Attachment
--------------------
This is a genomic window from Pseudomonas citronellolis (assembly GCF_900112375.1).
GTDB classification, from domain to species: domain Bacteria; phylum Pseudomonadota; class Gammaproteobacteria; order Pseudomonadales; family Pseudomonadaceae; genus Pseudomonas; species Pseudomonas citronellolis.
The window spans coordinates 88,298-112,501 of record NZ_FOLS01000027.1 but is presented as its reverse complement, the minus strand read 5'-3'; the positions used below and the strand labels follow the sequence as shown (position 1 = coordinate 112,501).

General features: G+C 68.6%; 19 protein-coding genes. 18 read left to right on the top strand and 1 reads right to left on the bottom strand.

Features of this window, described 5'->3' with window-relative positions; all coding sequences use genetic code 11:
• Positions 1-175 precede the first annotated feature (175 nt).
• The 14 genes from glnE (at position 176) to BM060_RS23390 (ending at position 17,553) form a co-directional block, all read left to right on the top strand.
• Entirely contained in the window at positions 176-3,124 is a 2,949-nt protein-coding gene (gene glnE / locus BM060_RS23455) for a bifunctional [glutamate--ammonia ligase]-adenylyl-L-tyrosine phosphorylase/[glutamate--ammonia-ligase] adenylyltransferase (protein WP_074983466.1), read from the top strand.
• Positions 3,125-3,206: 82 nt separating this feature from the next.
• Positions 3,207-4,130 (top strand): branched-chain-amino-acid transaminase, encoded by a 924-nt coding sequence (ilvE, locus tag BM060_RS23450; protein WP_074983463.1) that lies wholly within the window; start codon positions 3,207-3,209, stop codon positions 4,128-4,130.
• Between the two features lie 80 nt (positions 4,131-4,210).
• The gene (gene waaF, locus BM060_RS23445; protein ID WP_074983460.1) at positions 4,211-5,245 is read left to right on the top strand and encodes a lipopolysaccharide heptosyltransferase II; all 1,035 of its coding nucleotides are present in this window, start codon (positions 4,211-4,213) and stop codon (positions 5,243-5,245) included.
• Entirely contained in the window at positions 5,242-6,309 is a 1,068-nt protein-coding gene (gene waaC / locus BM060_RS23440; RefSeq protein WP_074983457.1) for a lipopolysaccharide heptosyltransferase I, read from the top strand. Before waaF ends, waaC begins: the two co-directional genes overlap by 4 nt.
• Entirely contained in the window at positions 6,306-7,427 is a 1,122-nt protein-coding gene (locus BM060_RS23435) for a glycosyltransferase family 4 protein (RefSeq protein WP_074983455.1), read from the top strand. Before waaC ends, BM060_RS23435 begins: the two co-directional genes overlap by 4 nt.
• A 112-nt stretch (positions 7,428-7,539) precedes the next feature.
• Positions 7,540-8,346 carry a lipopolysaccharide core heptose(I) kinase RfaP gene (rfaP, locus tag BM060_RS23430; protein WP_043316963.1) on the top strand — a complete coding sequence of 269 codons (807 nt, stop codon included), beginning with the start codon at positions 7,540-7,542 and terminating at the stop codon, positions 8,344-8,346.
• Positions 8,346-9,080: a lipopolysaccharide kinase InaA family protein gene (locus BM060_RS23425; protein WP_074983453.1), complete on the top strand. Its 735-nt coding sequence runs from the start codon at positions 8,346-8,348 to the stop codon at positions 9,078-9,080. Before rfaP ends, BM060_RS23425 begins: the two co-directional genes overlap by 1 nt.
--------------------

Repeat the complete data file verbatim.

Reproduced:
This is a genomic window from Pseudomonas citronellolis (assembly GCF_900112375.1).
GTDB classification, from domain to species: domain Bacteria; phylum Pseudomonadota; class Gammaproteobacteria; order Pseudomonadales; family Pseudomonadaceae; genus Pseudomonas; species Pseudomonas citronellolis.
The window spans coordinates 88,298-112,501 of record NZ_FOLS01000027.1 but is presented as its reverse complement, the minus strand read 5'-3'; the positions used below and the strand labels follow the sequence as shown (position 1 = coordinate 112,501).

General features: G+C 68.6%; 19 protein-coding genes. 18 read left to right on the top strand and 1 reads right to left on the bottom strand.

Features of this window, described 5'->3' with window-relative positions; all coding sequences use genetic code 11:
• Positions 1-175 precede the first annotated feature (175 nt).
• The 14 genes from glnE (at position 176) to BM060_RS23390 (ending at position 17,553) form a co-directional block, all read left to right on the top strand.
• Entirely contained in the window at positions 176-3,124 is a 2,949-nt protein-coding gene (gene glnE / locus BM060_RS23455) for a bifunctional [glutamate--ammonia ligase]-adenylyl-L-tyrosine phosphorylase/[glutamate--ammonia-ligase] adenylyltransferase (protein WP_074983466.1), read from the top strand.
• Positions 3,125-3,206: 82 nt separating this feature from the next.
• Positions 3,207-4,130 (top strand): branched-chain-amino-acid transaminase, encoded by a 924-nt coding sequence (ilvE, locus tag BM060_RS23450; protein WP_074983463.1) that lies wholly within the window; start codon positions 3,207-3,209, stop codon positions 4,128-4,130.
• Between the two features lie 80 nt (positions 4,131-4,210).
• The gene (gene waaF, locus BM060_RS23445; protein ID WP_074983460.1) at positions 4,211-5,245 is read left to right on the top strand and encodes a lipopolysaccharide heptosyltransferase II; all 1,035 of its coding nucleotides are present in this window, start codon (positions 4,211-4,213) and stop codon (positions 5,243-5,245) included.
• Entirely contained in the window at positions 5,242-6,309 is a 1,068-nt protein-coding gene (gene waaC / locus BM060_RS23440; RefSeq protein WP_074983457.1) for a lipopolysaccharide heptosyltransferase I, read from the top strand. Before waaF ends, waaC begins: the two co-directional genes overlap by 4 nt.
• Entirely contained in the window at positions 6,306-7,427 is a 1,122-nt protein-coding gene (locus BM060_RS23435) for a glycosyltransferase family 4 protein (RefSeq protein WP_074983455.1), read from the top strand. Before waaC ends, BM060_RS23435 begins: the two co-directional genes overlap by 4 nt.
• A 112-nt stretch (positions 7,428-7,539) precedes the next feature.
• Positions 7,540-8,346 carry a lipopolysaccharide core heptose(I) kinase RfaP gene (rfaP, locus tag BM060_RS23430; protein WP_043316963.1) on the top strand — a complete coding sequence of 269 codons (807 nt, stop codon included), beginning with the start codon at positions 7,540-7,542 and terminating at the stop codon, positions 8,344-8,346.
• Positions 8,346-9,080: a lipopolysaccharide kinase InaA family protein gene (locus BM060_RS23425; protein WP_074983453.1), complete on the top strand. Its 735-nt coding sequence runs from the start codon at positions 8,346-8,348 to the stop codon at positions 9,078-9,080. Before rfaP ends, BM060_RS23425 begins: the two co-directional genes overlap by 1 nt.